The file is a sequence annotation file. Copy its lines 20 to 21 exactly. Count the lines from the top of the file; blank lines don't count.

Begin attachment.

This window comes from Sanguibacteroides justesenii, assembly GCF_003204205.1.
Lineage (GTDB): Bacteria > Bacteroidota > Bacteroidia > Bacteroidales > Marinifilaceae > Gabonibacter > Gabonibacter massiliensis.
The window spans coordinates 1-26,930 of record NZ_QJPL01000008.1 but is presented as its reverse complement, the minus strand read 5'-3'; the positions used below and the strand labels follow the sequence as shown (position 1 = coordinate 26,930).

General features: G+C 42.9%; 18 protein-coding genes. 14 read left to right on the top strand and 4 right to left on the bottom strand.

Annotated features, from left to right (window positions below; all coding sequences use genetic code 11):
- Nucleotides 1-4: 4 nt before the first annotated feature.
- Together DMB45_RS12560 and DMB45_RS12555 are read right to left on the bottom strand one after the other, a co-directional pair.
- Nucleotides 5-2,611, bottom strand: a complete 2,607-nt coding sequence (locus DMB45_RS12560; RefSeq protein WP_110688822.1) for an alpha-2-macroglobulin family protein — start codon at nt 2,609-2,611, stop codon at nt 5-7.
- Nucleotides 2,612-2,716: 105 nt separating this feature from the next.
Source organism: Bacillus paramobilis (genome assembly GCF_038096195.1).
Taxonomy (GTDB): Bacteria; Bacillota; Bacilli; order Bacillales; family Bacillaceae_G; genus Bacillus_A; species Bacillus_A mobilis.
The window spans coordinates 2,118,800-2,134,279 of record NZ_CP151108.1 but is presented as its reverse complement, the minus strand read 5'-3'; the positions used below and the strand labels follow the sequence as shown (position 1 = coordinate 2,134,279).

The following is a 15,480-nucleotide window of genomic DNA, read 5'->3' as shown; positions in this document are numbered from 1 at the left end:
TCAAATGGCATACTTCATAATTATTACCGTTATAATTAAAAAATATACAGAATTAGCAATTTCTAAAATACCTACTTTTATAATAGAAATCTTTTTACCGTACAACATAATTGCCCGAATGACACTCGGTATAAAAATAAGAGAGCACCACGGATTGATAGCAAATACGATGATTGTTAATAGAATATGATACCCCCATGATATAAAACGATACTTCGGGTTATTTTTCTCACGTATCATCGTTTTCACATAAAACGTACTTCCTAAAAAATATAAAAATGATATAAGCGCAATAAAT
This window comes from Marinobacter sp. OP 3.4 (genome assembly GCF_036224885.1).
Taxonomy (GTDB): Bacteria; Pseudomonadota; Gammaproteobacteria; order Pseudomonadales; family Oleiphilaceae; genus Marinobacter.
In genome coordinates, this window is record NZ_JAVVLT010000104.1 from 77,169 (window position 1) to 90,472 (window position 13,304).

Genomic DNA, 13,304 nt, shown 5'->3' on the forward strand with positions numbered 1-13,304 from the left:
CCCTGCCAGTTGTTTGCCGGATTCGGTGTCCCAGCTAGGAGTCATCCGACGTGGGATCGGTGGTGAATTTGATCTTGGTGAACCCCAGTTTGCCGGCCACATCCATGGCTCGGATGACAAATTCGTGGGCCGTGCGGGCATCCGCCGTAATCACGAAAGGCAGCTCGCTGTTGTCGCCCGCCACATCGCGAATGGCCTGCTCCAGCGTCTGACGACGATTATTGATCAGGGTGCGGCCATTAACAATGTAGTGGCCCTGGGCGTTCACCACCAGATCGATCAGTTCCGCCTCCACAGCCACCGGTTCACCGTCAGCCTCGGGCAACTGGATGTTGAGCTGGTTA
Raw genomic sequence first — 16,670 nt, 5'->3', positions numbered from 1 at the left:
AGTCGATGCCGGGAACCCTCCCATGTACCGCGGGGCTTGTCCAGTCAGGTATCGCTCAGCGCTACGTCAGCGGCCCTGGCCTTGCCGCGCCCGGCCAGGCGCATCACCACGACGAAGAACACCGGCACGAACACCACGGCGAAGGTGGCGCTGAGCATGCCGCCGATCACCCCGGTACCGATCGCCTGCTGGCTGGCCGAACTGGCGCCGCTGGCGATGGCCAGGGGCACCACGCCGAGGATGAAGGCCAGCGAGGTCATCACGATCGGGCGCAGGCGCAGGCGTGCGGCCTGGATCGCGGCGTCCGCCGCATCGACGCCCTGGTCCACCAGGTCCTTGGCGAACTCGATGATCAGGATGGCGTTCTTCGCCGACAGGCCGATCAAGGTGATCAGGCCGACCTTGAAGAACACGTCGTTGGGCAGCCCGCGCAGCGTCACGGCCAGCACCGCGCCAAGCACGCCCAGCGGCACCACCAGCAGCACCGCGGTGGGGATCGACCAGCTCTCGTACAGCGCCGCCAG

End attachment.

Raw genomic sequence first — 16,670 nt, 5'->3', positions numbered from 1 at the left:
AGTCGATGCCGGGAACCCTCCCATGTACCGCGGGGCTTGTCCAGTCAGGTATCGCTCAGCGCTACGTCAGCGGCCCTGGCCTTGCCGCGCCCGGCCAGGCGCATCACCACGACGAAGAACACCGGCACGAACACCACGGCGAAGGTGGCGCTGAGCATGCCGCCGATCACCCCGGTACCGATCGCCTGCTGGCTGGCCGAACTGGCGCCGCTGGCGATGGCCAGGGGCACCACGCCGAGGATGAAGGCCAGCGAGGTCATCACGATCGGGCGCAGGCGCAGGCGTGCGGCCTGGATCGCGGCGTCCGCCGCATCGACGCCCTGGTCCACCAGGTCCTTGGCGAACTCGATGATCAGGATGGCGTTCTTCGCCGACAGGCCGATCAAGGTGATCAGGCCGACCTTGAAGAACACGTCGTTGGGCAGCCCGCGCAGCGTCACGGCCAGCACCGCGCCAAGCACGCCCAGCGGCACCACCAGCAGCACCGCGGTGGGGATCGACCAGCTCTCGTACAGCGCCGCCAG